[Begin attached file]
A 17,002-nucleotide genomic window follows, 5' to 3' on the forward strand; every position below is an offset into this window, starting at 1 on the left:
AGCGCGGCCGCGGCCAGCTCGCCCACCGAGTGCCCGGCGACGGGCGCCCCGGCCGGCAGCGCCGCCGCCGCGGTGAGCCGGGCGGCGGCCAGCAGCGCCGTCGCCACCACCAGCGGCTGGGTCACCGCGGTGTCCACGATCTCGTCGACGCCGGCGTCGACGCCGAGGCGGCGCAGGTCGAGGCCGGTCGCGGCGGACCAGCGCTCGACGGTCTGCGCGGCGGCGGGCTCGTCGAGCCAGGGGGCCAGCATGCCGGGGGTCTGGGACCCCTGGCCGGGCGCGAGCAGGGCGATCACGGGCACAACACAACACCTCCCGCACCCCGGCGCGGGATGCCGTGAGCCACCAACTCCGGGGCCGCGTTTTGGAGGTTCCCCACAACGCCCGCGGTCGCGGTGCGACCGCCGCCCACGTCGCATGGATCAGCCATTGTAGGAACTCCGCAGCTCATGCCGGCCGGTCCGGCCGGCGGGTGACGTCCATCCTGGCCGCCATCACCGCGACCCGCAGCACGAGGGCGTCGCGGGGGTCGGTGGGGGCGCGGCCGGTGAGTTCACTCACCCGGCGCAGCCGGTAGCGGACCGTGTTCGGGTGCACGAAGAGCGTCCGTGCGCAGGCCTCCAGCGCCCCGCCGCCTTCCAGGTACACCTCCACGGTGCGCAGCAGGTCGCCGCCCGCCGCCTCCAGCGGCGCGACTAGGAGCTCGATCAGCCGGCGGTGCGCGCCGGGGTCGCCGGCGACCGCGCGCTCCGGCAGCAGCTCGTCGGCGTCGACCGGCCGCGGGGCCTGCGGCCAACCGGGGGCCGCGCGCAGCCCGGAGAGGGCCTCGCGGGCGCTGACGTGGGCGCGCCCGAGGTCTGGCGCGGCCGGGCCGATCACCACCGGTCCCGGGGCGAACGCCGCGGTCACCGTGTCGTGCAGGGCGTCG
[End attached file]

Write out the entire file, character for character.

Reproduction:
A 17,002-nucleotide genomic window follows, 5' to 3' on the forward strand; every position below is an offset into this window, starting at 1 on the left:
AGCGCGGCCGCGGCCAGCTCGCCCACCGAGTGCCCGGCGACGGGCGCCCCGGCCGGCAGCGCCGCCGCCGCGGTGAGCCGGGCGGCGGCCAGCAGCGCCGTCGCCACCACCAGCGGCTGGGTCACCGCGGTGTCCACGATCTCGTCGACGCCGGCGTCGACGCCGAGGCGGCGCAGGTCGAGGCCGGTCGCGGCGGACCAGCGCTCGACGGTCTGCGCGGCGGCGGGCTCGTCGAGCCAGGGGGCCAGCATGCCGGGGGTCTGGGACCCCTGGCCGGGCGCGAGCAGGGCGATCACGGGCACAACACAACACCTCCCGCACCCCGGCGCGGGATGCCGTGAGCCACCAACTCCGGGGCCGCGTTTTGGAGGTTCCCCACAACGCCCGCGGTCGCGGTGCGACCGCCGCCCACGTCGCATGGATCAGCCATTGTAGGAACTCCGCAGCTCATGCCGGCCGGTCCGGCCGGCGGGTGACGTCCATCCTGGCCGCCATCACCGCGACCCGCAGCACGAGGGCGTCGCGGGGGTCGGTGGGGGCGCGGCCGGTGAGTTCACTCACCCGGCGCAGCCGGTAGCGGACCGTGTTCGGGTGCACGAAGAGCGTCCGTGCGCAGGCCTCCAGCGCCCCGCCGCCTTCCAGGTACACCTCCACGGTGCGCAGCAGGTCGCCGCCCGCCGCCTCCAGCGGCGCGACTAGGAGCTCGATCAGCCGGCGGTGCGCGCCGGGGTCGCCGGCGACCGCGCGCTCCGGCAGCAGCTCGTCGGCGTCGACCGGCCGCGGGGCCTGCGGCCAACCGGGGGCCGCGCGCAGCCCGGAGAGGGCCTCGCGGGCGCTGACGTGGGCGCGCCCGAGGTCTGGCGCGGCCGGGCCGATCACCACCGGTCCCGGGGCGAACGCCGCGGTCACCGTGTCGTGCAGGGCGTCG